unique requirements, followed by 24/7/365 monitoring of those events by qualified analysts. The idea
here is to mitigate risk by catching the general bad activity that is taking place, and reduce the damage
caused by this activity.

Regards,
Nathan

________________________________________
From: listbounce <at> securityfocus.com on behalf of amishra.jsr <at> gmail.com
Sent: Tuesday, May 22, 2012 2:04:50 AM
To: security-basics <at> securityfocus.com
Subject: How to prevent zero day attacks

Hello,
     Traditionally all the anitvirus, IPS works using signature based technique. This doesn't help in zero day
attack. Therefore, what can be done to prevent zero-day attacks?

------------------------------------------------------------------------
Securing Apache Web Server with thawte Digital Certificate
In this guide we examine the importance of Apache-SSL and who needs an SSL certificate.  We look at how SSL
works, how it benefits your company and how your customers can tell if a site is secure. You will find out how
to test, purchase, install and use a thawte Digital Certificate on your Apache web server. Throughout,
best practices for set-up are highlighted to help you ensure efficient ongoing management of your
encryption keys and digital certificates.

http://www.dinclinx.com/Redirect.aspx?36;4175;25;1371;0;5;946;e13b6be442f727d1
------------------------------------------------------------------------
(Continue reading)

Jerome Athias | 22 May 18:44 2012
Picon

RE: How to prevent zero day attacks

try to be aware of them

Envoyé à partir de mon Windows Phone
De : Michał Purzyński
Envoyé : 22/05/2012 17:20
À : sjalex <at> taidri.com
Cc : synja <at> synfulvisions.com; amishra.jsr <at> gmail.com;
listbounce <at> securityfocus.com; security-basics <at> securityfocus.com
Objet : Re: How to prevent zero day attacks
Are we talking about some specific systems or just generic techniques?

If generic - you've got some good answeres already. I would add -
segment your networking. Assume every system will be owned, sooner or
later - and plan for it. Local firewall is nice, but when (not if)
someone will get "root/Administrator" access he will bypass it anyway.
Inwest into good network design, think - what could i do, as the
attacker, after taking this machine? How would i extend my attack?
Don't waste your time & money on yet another "innovative" way of
signature based detection. Are layer 2 attacks possible in your setup,
after one of the machines been taken over? What about access to
another machines in your network - how much easier it will be to
extend the attack?

If we're talking about some speficic systems, enumerate them.

Windows - learn how to use EMET. Btw - i am aware of that "here's
another way to bypass EMET". Most, if not all of them are build up on
a bad assumption - like, the process beeing attacked has full
Administrator/Local System privileges, with write access to debug
registers. If your MSSQL can do that - you aready have a bigger
(Continue reading)

Jeffrey Walton | 22 May 21:39 2012
Picon

Re: How to prevent zero day attacks

On Tue, May 22, 2012 at 12:44 PM, Jerome Athias <athiasjerome <at> gmail.com> wrote:
> try to be aware of them
>
> Envoyé à partir de mon Windows Phone
> De : Michał Purzyński
> Envoyé : 22/05/2012 17:20
> À : sjalex <at> taidri.com
> Cc : synja <at> synfulvisions.com; amishra.jsr <at> gmail.com;
> listbounce <at> securityfocus.com; security-basics <at> securityfocus.com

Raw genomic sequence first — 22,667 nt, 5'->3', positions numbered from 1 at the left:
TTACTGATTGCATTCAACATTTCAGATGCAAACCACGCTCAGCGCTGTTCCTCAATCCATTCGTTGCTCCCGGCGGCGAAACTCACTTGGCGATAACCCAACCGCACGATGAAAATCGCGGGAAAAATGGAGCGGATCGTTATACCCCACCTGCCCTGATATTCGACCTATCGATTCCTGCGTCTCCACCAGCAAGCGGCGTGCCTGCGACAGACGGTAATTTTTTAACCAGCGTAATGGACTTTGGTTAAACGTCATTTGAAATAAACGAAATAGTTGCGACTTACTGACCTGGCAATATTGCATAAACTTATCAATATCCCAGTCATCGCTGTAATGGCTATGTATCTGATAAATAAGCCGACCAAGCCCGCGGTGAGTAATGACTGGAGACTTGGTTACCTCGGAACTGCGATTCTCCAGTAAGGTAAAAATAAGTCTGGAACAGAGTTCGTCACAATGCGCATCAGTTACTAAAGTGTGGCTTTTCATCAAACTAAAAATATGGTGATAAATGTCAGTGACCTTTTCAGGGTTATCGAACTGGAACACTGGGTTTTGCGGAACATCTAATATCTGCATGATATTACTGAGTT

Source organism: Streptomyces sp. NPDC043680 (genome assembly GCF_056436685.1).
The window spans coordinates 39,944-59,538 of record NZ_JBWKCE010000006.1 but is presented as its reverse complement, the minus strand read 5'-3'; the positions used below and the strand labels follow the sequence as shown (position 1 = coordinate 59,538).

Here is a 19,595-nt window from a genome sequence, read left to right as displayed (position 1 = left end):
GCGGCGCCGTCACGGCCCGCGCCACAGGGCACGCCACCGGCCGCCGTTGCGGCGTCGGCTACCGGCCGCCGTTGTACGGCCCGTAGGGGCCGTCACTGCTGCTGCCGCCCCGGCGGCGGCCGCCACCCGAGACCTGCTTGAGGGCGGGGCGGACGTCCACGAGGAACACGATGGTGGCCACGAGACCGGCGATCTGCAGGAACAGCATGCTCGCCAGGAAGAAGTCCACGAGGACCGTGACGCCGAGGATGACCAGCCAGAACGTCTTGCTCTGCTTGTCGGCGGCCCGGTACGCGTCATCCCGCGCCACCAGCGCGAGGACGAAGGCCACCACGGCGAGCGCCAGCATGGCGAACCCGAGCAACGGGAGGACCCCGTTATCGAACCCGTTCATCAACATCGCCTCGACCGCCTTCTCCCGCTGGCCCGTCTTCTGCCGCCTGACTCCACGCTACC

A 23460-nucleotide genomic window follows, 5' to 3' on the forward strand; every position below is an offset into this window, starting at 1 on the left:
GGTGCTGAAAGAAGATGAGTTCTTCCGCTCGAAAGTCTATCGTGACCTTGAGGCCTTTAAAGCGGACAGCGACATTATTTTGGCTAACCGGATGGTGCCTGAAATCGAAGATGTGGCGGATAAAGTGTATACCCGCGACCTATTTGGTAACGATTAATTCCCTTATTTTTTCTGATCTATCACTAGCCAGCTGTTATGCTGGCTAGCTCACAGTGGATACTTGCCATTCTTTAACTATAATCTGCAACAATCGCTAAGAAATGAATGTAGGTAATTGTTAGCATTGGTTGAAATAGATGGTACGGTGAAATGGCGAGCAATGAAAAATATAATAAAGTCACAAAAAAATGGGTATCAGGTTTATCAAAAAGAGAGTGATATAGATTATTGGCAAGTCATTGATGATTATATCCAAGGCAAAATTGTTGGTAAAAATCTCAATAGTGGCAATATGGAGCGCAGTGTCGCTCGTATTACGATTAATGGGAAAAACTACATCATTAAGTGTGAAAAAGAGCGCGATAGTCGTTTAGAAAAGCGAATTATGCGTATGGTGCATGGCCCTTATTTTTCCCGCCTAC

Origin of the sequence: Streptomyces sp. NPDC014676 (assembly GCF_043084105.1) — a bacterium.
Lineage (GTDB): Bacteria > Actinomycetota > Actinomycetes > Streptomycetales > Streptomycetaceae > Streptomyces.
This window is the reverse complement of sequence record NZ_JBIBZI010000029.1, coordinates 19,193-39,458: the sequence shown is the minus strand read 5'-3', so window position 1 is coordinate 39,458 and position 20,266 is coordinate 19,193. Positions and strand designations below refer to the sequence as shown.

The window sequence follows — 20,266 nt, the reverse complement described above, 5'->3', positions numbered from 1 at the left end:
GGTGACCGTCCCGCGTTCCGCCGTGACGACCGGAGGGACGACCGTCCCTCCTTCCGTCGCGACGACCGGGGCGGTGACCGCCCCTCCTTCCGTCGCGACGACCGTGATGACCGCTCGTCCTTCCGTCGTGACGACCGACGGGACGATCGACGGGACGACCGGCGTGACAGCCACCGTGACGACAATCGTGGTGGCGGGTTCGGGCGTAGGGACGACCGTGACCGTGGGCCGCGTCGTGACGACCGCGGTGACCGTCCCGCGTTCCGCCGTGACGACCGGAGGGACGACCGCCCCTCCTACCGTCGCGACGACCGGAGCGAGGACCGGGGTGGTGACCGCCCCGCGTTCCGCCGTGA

> Objet : Re: How to prevent zero day attacks
> Are we talking about some specific systems or just generic techniques?
>
> If generic - you've got some good answeres already. I would add -
> segment your networking. Assume every system will be owned, sooner or
> later - and plan for it. Local firewall is nice, but when (not if)
> someone will get "root/Administrator" access he will bypass it anyway.
> Inwest into good network design, think - what could i do, as the
> attacker, after taking this machine? How would i extend my attack?
> Don't waste your time & money on yet another "innovative" way of
> signature based detection. Are layer 2 attacks possible in your setup,
> after one of the machines been taken over? What about access to
> another machines in your network - how much easier it will be to
> extend the attack?

> If we're talking about some speficic systems, enumerate them.
>
> Windows - learn how to use EMET. Btw - i am aware of that "here's
> another way to bypass EMET". Most, if not all of them are build up on
> a bad assumption - like, the process beeing attacked has full
> Administrator/Local System privileges, with write access to debug
(Continue reading)

Michał Purzyński | 22 May 23:22 2012

Re: How to prevent zero day attacks

>> If we're talking about some speficic systems, enumerate them.
>> 
>> Windows - learn how to use EMET. Btw - i am aware of that "here's
>> another way to bypass EMET". Most, if not all of them are build up on
>> a bad assumption - like, the process beeing attacked has full
>> Administrator/Local System privileges, with write access to debug
>> registers. If your MSSQL can do that - you aready have a bigger
>> problem.
> EMET is a nice tool (I don't hear it mentioned too often. Another neat
> one is BinScope, which allows you to examine platform security
> integration, such as ASLR and DEP.
> 

Just make sure it will detect EMET specific ASLR that does differ from platform one.

>> Do not trust defaults. Run services into separate accounts and give
>> them only what they need. Same goes for user applications, as someone
>> has pointed out already. Get some _kernel_ enforced software that can
>> whitelist binaries that can be run. Use build-in things in Windows,
>> like (parts of, at least) MAC and MIC (Mandatory Access Control and
>> Mandatory Integrity Control, if anyone wonders).
> So much for "Secure Out of the Box".
> 

It's secure till it stays in the box. Against remote attacks, not physical ;)